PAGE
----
wherein the reaction gas starting mixture comprises ≧50% by volume of propane, ≧15% by volume of O2 and from 0 to 35% by volume of inert gas and flows through the catalyst beds A and B in the order first A, then B.

Preferred multimetal oxides I are accordingly those of the formula I′

[Co, Ni a./o. Mg]a Mo1−b [Sn, W, P, Sb a./o. Cr]bOx (I′),

where a=0.5-1.5, preferably 0.7-1.2, particularly preferably 0.9-1.0,

b=0-0.5, preferably >0-0.5 and particularly preferably 0.01-0.3, and

x is a number which is determined by the valence and amount of the elements different from oxygen in I′.

Particularly preferred multimetal oxides I are those of the formula I″

[Co a./o. Ni]a Mo1+b [W,Sn a./o. Sb]bOx (I″),

where a, b and x are as defined above.

Preferred multimetal oxides II are those of the formula II′

Bia, Mob, Wc, [Co,Nia./o.Zn]d, Fee, [Pa./o.Sb]f, [Ka./o.Na]g, X6h, Ox, (II′),

where X6 and the stoichiometric coefficients are as defined for formula II.

Particularly preferred multimetal oxides II′ are those in which X6=Si, Zr, Al, Nb, Ag and/or Ti, among which preference is in turn given to those in which X6=Si.

It is also advantageous for e′ to be 0.5-10, particularly when X6=Si.

The above applies particularly when the multimetal oxide compositions II′ as described in EP-B 575897 are being prepared.

Particularly advantageous catalyst bed pairs A, B are the combinations I′, II′ and I″, II′. This applies particularly when X6=Si and e′=0.5-10.

In the process of the present invention, the reaction gas starting mixture is advantageously passed over the fixed-bed catalyst comprising catalyst beds A and B at from 325 to 480 or 450° C., preferably from 350 to 420° C. and particularly preferably from 350 to 400° C. Normally, the catalyst beds A, B have identical temperatures.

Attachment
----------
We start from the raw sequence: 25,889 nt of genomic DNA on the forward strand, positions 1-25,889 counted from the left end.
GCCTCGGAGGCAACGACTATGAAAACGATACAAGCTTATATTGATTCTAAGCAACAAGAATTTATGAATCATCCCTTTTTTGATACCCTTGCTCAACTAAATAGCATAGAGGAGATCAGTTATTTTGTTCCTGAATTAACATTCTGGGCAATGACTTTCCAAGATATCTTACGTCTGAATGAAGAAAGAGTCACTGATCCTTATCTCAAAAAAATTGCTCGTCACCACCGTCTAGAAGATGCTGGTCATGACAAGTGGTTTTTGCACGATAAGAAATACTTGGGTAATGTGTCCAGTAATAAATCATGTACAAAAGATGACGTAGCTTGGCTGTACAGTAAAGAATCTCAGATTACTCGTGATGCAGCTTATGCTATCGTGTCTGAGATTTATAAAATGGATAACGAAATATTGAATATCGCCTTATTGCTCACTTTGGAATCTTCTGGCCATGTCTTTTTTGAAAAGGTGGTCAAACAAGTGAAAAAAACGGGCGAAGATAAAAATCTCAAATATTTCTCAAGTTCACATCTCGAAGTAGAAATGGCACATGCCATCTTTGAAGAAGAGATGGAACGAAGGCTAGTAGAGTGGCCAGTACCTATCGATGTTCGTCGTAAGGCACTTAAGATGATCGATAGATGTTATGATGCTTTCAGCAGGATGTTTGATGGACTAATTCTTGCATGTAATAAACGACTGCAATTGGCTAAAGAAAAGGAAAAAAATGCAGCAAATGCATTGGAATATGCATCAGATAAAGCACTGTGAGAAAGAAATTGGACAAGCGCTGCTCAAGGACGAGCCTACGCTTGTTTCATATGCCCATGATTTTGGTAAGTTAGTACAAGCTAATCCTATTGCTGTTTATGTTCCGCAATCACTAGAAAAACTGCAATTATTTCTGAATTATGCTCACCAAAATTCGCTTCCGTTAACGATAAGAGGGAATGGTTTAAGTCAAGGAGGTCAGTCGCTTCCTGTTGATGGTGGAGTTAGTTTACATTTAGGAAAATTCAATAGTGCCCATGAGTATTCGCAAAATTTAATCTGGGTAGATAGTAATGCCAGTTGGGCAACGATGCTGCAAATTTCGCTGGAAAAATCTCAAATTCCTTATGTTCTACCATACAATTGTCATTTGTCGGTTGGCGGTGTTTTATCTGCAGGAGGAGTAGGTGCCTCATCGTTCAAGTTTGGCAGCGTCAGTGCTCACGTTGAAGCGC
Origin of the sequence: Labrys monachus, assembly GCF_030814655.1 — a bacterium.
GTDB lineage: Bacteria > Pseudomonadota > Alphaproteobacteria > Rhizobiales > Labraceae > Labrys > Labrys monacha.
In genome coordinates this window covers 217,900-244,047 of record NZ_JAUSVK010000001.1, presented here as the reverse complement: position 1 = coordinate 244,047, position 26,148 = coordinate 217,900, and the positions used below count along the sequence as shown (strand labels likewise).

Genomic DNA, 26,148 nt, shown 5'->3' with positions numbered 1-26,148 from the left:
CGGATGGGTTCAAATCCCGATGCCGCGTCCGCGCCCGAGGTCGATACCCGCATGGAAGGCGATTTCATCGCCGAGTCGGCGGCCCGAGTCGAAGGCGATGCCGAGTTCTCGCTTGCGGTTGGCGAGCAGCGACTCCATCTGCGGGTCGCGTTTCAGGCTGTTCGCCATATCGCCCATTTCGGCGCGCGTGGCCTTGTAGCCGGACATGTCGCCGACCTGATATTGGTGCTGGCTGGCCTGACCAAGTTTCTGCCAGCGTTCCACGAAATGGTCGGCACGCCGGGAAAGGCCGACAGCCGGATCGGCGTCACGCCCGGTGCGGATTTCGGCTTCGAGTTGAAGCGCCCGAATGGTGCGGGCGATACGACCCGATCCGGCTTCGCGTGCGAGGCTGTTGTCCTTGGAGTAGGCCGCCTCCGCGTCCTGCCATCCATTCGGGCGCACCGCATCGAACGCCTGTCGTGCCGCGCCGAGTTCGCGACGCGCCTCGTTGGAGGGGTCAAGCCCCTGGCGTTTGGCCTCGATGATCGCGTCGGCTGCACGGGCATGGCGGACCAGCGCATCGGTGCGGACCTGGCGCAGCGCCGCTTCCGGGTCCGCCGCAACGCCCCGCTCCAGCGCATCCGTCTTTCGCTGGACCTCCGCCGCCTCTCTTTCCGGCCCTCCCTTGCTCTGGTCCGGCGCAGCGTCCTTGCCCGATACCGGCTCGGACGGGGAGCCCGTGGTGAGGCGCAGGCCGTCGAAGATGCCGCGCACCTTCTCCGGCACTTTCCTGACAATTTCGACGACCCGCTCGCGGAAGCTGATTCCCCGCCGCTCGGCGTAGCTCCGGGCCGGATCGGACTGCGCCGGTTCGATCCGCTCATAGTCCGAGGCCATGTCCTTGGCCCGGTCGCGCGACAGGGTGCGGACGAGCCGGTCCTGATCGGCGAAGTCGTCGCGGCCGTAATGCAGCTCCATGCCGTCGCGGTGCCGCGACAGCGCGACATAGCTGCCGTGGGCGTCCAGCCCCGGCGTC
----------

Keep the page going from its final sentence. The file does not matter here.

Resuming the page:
If the catalyst bed pair A, B used is a combination I′, II′ or I″, II′, the reaction temperature in both beds is advantageously from 350 to 420° C., frequently from 350 to 400° C.

Furthermore, the reaction gas starting mixture advantageously comprises ≦30% by volume, preferably ≦20% by volume and particularly preferably ≦10% by volume or ≦5% by volume, of inert gas. Of course, the reaction gas starting mixture can also contain no inert gas. In the present context, inert gases are gases which are reacted to an extent of ≦5 mol % on passing through the fixed-bed catalyst to be used according to the present invention. Possible inert gases are, for example, H2O, CO2, CO, N2 and/or noble gases.

Moreover, the reaction gas starting mixture advantageously comprises ≧60% by volume or ≧70% by volume or ≧80% by volume of propane. The propane content of the reaction gas starting mixture to be used according to the present invention is generally ≦85% by volume, frequently ≦83 or ≦82 or ≦81 or ≦80% by volume. The amount of molecular oxygen present in the reaction gas starting mixture can be up to 35% by volume in the process of the present invention. It is advantageously at least 20% by volume or at least 25% by volume. Reaction gas starting mixtures which are useful according to the present invention comprise ≧65% by volume and ≦85% by volume of propane plus ≧15% by volume and ≦35% by volume of molecular oxygen. According to the invention, it is advantageous (in respect of selectivity and conversion) for the molar ratio of propane to molecular oxygen in the reaction gas starting mixture to be <5:1, preferably ≦4.75:1, better ≦4.5:1 and particularly preferably ≦4:1. As a rule, the abovementioned ratio will be ≧1:1 or ≧2:1.

In principle, active compositions I which are suitable according to the present invention can be readily prepared by making up an intimate, preferably finely divided dry mixture of suitable sources of their elemental constituents which has a composition corresponding to their stoichiometry and calcining this mixture at from 450 to 1000° C. The calcination can be carried out either under inert gas or in an oxidizing atmosphere such as air (mixture of inert gas and oxygen) or else in a reducing atmosphere (e.g. mixture of inert gas, oxygen and NH3, CO and/or H2). The calcination time can be from a few minutes to a few hours and usually decreases with increasing temperature. Suitable sources of the elemental constituents of the active multimetal oxide compositions I are compounds which are already oxides and/or compounds which can be converted into oxides by heating, at least in the presence of oxygen.